Around the time that first memories were becoming solid and not just fleeting images of grandmas and old houses and smells and scenes, I can remember a Thanksgiving in Houston, Texas at my Great Uncle Clyde and Aunt Juanita’s house. We’d traveled there from Colorado and when I crawled into my lovingly prepared cot at the foot of my parents’ bed on the first night, I jumped right back out and whispered to my mother that the sheets were wet.
Texas humidity. The sheets were not wet. I was a dried-out Colorado kid. And the next few days were filled with relatives all taller and older than I bumping elbows and cooking turkey and speaking Texan and ooh-ing and ahh-ing over the handfuls of those little spiky balls off of sweet gum trees that I would pick up off the ground and bring inside for everybody to see. One of the aunts even showed me how you can spray paint them glittery gold and use them as Christmas decorations. I’m sure my mother was very happy I had gained that new knowledge.
A couple years later the only remembrance I have of Thanksgiving is a very sad photo of those of us gathered around a large table of food at our house in Boulder with my grandma seated in a chair at the head looking very frail. She passed to heaven three weeks later.
Then there’s the one and only time in my life that I have eaten a big ol’ Thanksgiving turkey leg as I held it in my fist in the front yard at my great grandmother’s house in Stilwell, Oklahoma. The exact year it took place is lost in my brain, but the remembrance of that turkey leg being about as big as my head makes me think I was a pretty little kid. I also recall being sent outside with it. Can you blame them?
In 1971 we took a Thanksgiving car trip from Boulder to Ft. Scott, Kansas to my Uncle Charles and Aunt Maxine’s house when I was 10. The meal was fantastically wonderful as all meals at their house were and I enjoyed cousin time as I always did, but the memory indelibly imprinted about the holiday that year revolves around the return trip home. Big time snow. (If you’ve ever traveled I-70 across Kansas in the winter you’re nodding your head.) We got literally stuck in a blizzard outside the town of Russell and had to abandon our car and walk (trudging through drifts and blowing snow) down the exit ramp to the Gulf gas station along with dozens of other travelers. Dad had ahold of short me under the arms because the snow was sometimes up to my hips and mom followed along behind us as they shouted back and forth to each other over the raging storm. I’ve revisited that scene many times over my lifetime and understand very clearly that the adults had their calm faces on when it was really quite awful and that it probably could be said that my mother who was not 40 at the time had a heart episode. Thankfully, we got a tiny motel room even though there were only a few available. Recovered the snowed-in car the next day and continued the drive home. There were many cows frozen to death in the fields alongside the freeway. Happy Thanksgiving.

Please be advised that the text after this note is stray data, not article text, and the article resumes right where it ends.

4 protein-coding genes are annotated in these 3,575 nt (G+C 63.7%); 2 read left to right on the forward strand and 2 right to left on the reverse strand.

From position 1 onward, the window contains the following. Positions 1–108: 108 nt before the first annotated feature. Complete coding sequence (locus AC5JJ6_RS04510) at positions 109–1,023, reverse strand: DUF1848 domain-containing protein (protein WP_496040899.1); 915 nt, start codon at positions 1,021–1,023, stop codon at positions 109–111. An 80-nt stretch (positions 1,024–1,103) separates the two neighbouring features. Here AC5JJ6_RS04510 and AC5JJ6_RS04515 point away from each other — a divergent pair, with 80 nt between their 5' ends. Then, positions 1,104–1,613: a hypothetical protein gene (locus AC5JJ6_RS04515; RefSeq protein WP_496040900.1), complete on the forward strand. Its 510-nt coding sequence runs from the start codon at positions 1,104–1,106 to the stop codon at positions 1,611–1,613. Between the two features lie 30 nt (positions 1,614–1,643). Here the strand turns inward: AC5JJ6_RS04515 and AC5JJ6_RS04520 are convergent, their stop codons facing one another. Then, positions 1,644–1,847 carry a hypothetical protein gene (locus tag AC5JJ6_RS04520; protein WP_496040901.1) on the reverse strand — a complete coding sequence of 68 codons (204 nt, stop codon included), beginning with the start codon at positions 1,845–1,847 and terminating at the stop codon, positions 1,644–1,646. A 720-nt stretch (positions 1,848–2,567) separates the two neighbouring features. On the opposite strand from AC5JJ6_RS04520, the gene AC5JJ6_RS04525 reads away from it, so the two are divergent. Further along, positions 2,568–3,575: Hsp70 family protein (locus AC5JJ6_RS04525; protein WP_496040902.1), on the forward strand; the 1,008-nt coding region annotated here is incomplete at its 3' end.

Stacks of holiday seasons passed over the years with great food and fond remembrances of relatives and turkeys and relatives who were turkeys, car trips and hymn singing around pianos after dinner. Eventually, finding myself married and living in an apartment with this treasured boy-man, I determined that apparently no one was planning on making a turkey for me so we had to go it alone and figure it out. 1983. Just the two of us with a turkey in a bag. It ended up being so great and we were so proud there in our married student housing with the orange shag carpet and concrete block walls at Northwest Nazarene College. We actually created a cooked turkey out of a raw one! And watched the Macy’s Thanksgiving Day parade on our tiny t.v. perched atop the ice cream maker we’d gotten for a wedding gift. The world was our oyster.
Over the decades flexibility became the name of the game as we each blended into each other’s families at holiday time. Bob adapted really well (of course…ugh). I eventually found my footing a while after the fateful year early on when a roomful of my new relatives watched me take a big bite of mincemeat pie (okay, that stuff is supposed to come out of a jar and be full of raisins and currants and sweet stuff like that) which had big ol’ chunks of venison in it. I survived. Everybody gained a fabulous story that had something to do with the look on my face. Onward.
There was the year we shared a Thanksgiving table with our four little ones and our friends who had three little ones. The 11 of us with all the high chairs, booster seats, bibs, and semi pandemonium had a wonderful day and have pictures to prove it. Nobody threw up. It was a win.